Book Image

Linux Kernel Programming Part 2 - Char Device Drivers and Kernel Synchronization

By : Kaiwan N Billimoria
Book Image

Linux Kernel Programming Part 2 - Char Device Drivers and Kernel Synchronization

By: Kaiwan N Billimoria

Overview of this book

Linux Kernel Programming Part 2 - Char Device Drivers and Kernel Synchronization is an ideal companion guide to the Linux Kernel Programming book. This book provides a comprehensive introduction for those new to Linux device driver development and will have you up and running with writing misc class character device driver code (on the 5.4 LTS Linux kernel) in next to no time. You'll begin by learning how to write a simple and complete misc class character driver before interfacing your driver with user-mode processes via procfs, sysfs, debugfs, netlink sockets, and ioctl. You'll then find out how to work with hardware I/O memory. The book covers working with hardware interrupts in depth and helps you understand interrupt request (IRQ) allocation, threaded IRQ handlers, tasklets, and softirqs. You'll also explore the practical usage of useful kernel mechanisms, setting up delays, timers, kernel threads, and workqueues. Finally, you'll discover how to deal with the complexity of kernel synchronization with locking technologies (mutexes, spinlocks, and atomic/refcount operators), including more advanced topics such as cache effects, a primer on lock-free techniques, deadlock avoidance (with lockdep), and kernel lock debugging techniques. By the end of this Linux kernel book, you'll have learned the fundamentals of writing Linux character device driver code for real-world projects and products.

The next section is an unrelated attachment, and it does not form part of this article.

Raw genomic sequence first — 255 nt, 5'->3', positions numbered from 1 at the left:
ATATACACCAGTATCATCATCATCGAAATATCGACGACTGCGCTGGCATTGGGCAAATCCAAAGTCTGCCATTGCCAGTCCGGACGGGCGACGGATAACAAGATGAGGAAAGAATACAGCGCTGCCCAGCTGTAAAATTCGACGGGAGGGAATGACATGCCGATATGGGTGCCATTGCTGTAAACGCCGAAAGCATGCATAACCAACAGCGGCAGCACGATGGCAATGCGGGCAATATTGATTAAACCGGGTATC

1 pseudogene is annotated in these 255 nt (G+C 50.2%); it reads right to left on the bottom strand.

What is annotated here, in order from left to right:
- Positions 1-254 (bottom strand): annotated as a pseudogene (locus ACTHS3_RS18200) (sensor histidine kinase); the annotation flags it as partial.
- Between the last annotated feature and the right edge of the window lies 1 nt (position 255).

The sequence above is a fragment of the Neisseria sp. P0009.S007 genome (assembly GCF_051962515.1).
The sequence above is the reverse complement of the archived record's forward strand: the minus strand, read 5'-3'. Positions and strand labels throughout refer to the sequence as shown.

Table of Contents (11 chapters)
Section 1: Character Device Driver Basics
User-Kernel Communication Pathways
Handling Hardware Interrupts
Working with Kernel Timers, Threads, and Workqueues
Section 2: Delving Deeper

What is a critical section?

A code path that can execute in parallel and that works on (reads and/or writes) shared writeable data (shared state) is called a critical section. They require protection from parallelism. Identifying and protecting critical sections from simultaneous execution is an implicit requirement for correct software that you – the designer/architect/developer  must handle.

A critical section is a piece of code that must run either exclusively; that is, alone (serialized), or atomically; that is, indivisibly, to completion, without interruption.

By exclusively, we're implying that at any given point in time, one thread is running the code of the critical section; this is obviously required for data safety reasons.

This notion also brings up the important concept of atomicity: a single atomic operation is one that is indivisible. On any modern processor, two operations are considered to always be atomic; that is...